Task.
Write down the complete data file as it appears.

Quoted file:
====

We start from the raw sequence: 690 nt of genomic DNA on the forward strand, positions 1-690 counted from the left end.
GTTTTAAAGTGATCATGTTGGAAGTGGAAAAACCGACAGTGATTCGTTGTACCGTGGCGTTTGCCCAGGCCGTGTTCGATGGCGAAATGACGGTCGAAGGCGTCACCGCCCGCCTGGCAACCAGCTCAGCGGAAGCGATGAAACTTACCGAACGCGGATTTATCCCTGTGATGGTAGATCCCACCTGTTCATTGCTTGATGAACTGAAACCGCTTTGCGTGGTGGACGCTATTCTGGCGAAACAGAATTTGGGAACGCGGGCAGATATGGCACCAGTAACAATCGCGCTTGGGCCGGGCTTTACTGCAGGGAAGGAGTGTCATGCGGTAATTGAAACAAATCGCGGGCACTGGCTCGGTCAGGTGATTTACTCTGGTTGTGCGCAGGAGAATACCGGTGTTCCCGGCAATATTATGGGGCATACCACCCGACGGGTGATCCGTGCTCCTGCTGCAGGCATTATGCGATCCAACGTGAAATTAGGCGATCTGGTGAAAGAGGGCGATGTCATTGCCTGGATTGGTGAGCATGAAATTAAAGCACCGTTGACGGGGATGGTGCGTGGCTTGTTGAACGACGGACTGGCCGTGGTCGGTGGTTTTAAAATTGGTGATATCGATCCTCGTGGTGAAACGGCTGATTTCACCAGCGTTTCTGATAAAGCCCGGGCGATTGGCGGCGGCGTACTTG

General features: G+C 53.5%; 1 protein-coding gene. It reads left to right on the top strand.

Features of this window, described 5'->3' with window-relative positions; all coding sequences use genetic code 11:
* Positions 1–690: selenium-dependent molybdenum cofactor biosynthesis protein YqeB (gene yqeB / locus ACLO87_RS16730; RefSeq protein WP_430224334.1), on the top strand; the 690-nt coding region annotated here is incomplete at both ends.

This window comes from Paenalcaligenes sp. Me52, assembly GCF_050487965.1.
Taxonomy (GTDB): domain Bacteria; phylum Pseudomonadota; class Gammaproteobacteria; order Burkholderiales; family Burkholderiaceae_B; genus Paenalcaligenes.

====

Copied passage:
We start from the raw sequence: 690 nt of genomic DNA on the forward strand, positions 1-690 counted from the left end.
GTTTTAAAGTGATCATGTTGGAAGTGGAAAAACCGACAGTGATTCGTTGTACCGTGGCGTTTGCCCAGGCCGTGTTCGATGGCGAAATGACGGTCGAAGGCGTCACCGCCCGCCTGGCAACCAGCTCAGCGGAAGCGATGAAACTTACCGAACGCGGATTTATCCCTGTGATGGTAGATCCCACCTGTTCATTGCTTGATGAACTGAAACCGCTTTGCGTGGTGGACGCTATTCTGGCGAAACAGAATTTGGGAACGCGGGCAGATATGGCACCAGTAACAATCGCGCTTGGGCCGGGCTTTACTGCAGGGAAGGAGTGTCATGCGGTAATTGAAACAAATCGCGGGCACTGGCTCGGTCAGGTGATTTACTCTGGTTGTGCGCAGGAGAATACCGGTGTTCCCGGCAATATTATGGGGCATACCACCCGACGGGTGATCCGTGCTCCTGCTGCAGGCATTATGCGATCCAACGTGAAATTAGGCGATCTGGTGAAAGAGGGCGATGTCATTGCCTGGATTGGTGAGCATGAAATTAAAGCACCGTTGACGGGGATGGTGCGTGGCTTGTTGAACGACGGACTGGCCGTGGTCGGTGGTTTTAAAATTGGTGATATCGATCCTCGTGGTGAAACGGCTGATTTCACCAGCGTTTCTGATAAAGCCCGGGCGATTGGCGGCGGCGTACTTG

General features: G+C 53.5%; 1 protein-coding gene. It reads left to right on the top strand.

Features of this window, described 5'->3' with window-relative positions; all coding sequences use genetic code 11:
* Positions 1–690: selenium-dependent molybdenum cofactor biosynthesis protein YqeB (gene yqeB / locus ACLO87_RS16730; RefSeq protein WP_430224334.1), on the top strand; the 690-nt coding region annotated here is incomplete at both ends.

This window comes from Paenalcaligenes sp. Me52, assembly GCF_050487965.1.
Taxonomy (GTDB): domain Bacteria; phylum Pseudomonadota; class Gammaproteobacteria; order Burkholderiales; family Burkholderiaceae_B; genus Paenalcaligenes.